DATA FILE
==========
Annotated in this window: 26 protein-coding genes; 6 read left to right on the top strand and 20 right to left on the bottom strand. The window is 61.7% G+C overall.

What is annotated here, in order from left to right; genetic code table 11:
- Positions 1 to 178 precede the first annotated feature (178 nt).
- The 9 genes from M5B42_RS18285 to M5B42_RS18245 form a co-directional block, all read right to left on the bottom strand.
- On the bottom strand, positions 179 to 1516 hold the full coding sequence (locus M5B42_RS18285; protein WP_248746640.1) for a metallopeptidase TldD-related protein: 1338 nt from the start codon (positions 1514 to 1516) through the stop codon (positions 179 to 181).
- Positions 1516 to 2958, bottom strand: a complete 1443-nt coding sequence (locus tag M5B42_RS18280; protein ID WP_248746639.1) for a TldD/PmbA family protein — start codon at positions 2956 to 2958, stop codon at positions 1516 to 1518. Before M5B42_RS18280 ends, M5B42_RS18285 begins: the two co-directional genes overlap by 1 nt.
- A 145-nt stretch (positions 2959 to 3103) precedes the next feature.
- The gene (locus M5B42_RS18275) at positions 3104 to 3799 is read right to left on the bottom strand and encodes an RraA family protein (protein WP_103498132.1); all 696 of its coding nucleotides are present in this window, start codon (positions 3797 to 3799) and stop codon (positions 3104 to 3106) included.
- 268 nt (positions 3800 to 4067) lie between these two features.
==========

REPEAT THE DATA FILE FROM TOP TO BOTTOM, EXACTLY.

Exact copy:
Annotated in this window: 26 protein-coding genes; 6 read left to right on the top strand and 20 right to left on the bottom strand. The window is 61.7% G+C overall.

What is annotated here, in order from left to right; genetic code table 11:
- Positions 1 to 178 precede the first annotated feature (178 nt).
- The 9 genes from M5B42_RS18285 to M5B42_RS18245 form a co-directional block, all read right to left on the bottom strand.
- On the bottom strand, positions 179 to 1516 hold the full coding sequence (locus M5B42_RS18285; protein WP_248746640.1) for a metallopeptidase TldD-related protein: 1338 nt from the start codon (positions 1514 to 1516) through the stop codon (positions 179 to 181).
- Positions 1516 to 2958, bottom strand: a complete 1443-nt coding sequence (locus tag M5B42_RS18280; protein ID WP_248746639.1) for a TldD/PmbA family protein — start codon at positions 2956 to 2958, stop codon at positions 1516 to 1518. Before M5B42_RS18280 ends, M5B42_RS18285 begins: the two co-directional genes overlap by 1 nt.
- A 145-nt stretch (positions 2959 to 3103) precedes the next feature.
- The gene (locus M5B42_RS18275) at positions 3104 to 3799 is read right to left on the bottom strand and encodes an RraA family protein (protein WP_103498132.1); all 696 of its coding nucleotides are present in this window, start codon (positions 3797 to 3799) and stop codon (positions 3104 to 3106) included.
- 268 nt (positions 3800 to 4067) lie between these two features.